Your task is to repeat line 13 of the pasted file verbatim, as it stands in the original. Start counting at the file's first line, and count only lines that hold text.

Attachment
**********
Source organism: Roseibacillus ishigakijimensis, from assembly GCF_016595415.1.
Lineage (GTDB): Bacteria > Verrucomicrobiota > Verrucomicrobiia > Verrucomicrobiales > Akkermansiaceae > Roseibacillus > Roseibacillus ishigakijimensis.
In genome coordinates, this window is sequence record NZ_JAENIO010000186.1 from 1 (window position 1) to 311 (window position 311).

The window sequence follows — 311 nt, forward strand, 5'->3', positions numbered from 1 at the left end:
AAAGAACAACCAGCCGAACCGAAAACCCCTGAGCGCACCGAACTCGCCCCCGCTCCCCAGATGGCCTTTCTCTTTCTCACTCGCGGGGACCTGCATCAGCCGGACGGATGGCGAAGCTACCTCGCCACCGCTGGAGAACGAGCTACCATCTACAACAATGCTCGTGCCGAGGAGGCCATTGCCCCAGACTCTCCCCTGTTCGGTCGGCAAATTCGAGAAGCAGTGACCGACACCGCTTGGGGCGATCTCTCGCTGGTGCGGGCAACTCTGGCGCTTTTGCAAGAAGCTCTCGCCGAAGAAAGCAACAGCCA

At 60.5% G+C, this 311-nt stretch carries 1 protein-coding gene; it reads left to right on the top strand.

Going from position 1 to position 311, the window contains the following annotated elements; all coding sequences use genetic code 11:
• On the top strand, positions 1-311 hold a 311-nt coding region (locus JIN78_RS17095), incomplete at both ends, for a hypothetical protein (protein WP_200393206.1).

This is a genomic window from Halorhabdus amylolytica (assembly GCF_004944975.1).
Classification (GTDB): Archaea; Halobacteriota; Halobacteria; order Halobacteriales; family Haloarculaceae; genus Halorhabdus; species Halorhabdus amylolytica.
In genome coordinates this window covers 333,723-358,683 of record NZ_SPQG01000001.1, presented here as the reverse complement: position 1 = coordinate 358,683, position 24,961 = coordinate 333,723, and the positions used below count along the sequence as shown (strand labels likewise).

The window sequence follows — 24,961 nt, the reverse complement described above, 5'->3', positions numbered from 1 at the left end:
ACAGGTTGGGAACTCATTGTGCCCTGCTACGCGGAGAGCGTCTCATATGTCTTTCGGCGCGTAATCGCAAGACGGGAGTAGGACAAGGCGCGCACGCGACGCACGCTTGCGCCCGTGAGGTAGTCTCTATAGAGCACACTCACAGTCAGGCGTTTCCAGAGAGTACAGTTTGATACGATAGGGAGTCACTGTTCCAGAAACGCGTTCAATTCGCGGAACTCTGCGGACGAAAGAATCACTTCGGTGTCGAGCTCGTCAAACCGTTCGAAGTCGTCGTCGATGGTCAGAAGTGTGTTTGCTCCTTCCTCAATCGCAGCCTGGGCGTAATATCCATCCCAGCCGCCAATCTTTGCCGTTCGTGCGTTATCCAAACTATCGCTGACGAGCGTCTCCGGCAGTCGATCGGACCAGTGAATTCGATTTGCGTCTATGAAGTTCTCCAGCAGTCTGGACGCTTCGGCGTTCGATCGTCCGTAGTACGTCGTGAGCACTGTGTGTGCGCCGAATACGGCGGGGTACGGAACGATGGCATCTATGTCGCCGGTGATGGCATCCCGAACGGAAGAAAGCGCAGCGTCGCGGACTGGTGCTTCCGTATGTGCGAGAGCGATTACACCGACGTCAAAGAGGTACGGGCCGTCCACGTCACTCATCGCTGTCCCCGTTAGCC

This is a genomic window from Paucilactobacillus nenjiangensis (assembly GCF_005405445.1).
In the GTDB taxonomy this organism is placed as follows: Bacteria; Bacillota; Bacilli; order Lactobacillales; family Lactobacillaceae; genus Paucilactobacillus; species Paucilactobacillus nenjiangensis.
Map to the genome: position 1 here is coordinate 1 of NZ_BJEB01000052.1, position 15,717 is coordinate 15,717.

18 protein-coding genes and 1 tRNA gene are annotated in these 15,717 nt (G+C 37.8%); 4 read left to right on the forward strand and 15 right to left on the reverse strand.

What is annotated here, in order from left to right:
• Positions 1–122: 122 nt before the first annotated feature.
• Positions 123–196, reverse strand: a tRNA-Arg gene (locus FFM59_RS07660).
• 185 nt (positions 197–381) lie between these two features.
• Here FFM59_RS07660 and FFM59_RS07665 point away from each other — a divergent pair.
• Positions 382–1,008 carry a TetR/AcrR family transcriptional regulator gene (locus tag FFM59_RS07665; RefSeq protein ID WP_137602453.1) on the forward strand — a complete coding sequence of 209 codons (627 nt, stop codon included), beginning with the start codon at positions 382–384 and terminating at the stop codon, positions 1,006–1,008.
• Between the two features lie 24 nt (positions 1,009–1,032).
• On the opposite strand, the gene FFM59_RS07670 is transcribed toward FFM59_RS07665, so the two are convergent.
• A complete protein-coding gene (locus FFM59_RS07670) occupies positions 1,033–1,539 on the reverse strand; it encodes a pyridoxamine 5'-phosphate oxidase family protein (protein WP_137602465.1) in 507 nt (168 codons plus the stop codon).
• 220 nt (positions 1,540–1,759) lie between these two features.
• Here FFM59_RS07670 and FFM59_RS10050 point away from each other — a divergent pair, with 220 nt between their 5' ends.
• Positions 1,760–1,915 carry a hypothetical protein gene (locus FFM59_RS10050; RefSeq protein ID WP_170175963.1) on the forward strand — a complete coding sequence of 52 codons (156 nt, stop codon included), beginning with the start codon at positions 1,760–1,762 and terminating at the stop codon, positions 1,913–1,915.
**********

ACAGGTTGGGAACTCATTGTGCCCTGCTACGCGGAGAGCGTCTCATATGTCTTTCGGCGCGTAATCGCAAGACGGGAGTAGGACAAGGCGCGCACGCGACGCACGCTTGCGCCCGTGAGGTAGTCTCTATAGAGCACACTCACAGTCAGGCGTTTCCAGAGAGTACAGTTTGATACGATAGGGAGTCACTGTTCCAGAAACGCGTTCAATTCGCGGAACTCTGCGGACGAAAGAATCACTTCGGTGTCGAGCTCGTCAAACCGTTCGAAGTCGTCGTCGATGGTCAGAAGTGTGTTTGCTCCTTCCTCAATCGCAGCCTGGGCGTAATATCCATCCCAGCCGCCAATCTTTGCCGTTCGTGCGTTATCCAAACTATCGCTGACGAGCGTCTCCGGCAGTCGATCGGACCAGTGAATTCGATTTGCGTCTATGAAGTTCTCCAGCAGTCTGGACGCTTCGGCGTTCGATCGTCCGTAGTACGTCGTGAGCACTGTGTGTGCGCCGAATACGGCGGGGTACGGAACGATGGCATCTATGTCGCCGGTGATGGCATCCCGAACGGAAGAAAGCGCAGCGTCGCGGACTGGTGCTTCCGTATGTGCGAGAGCGATTACACCGACGTCAAAGAGGTACGGGCCGTCCACGTCACTCATCGCTGTCCCCGTTAGCC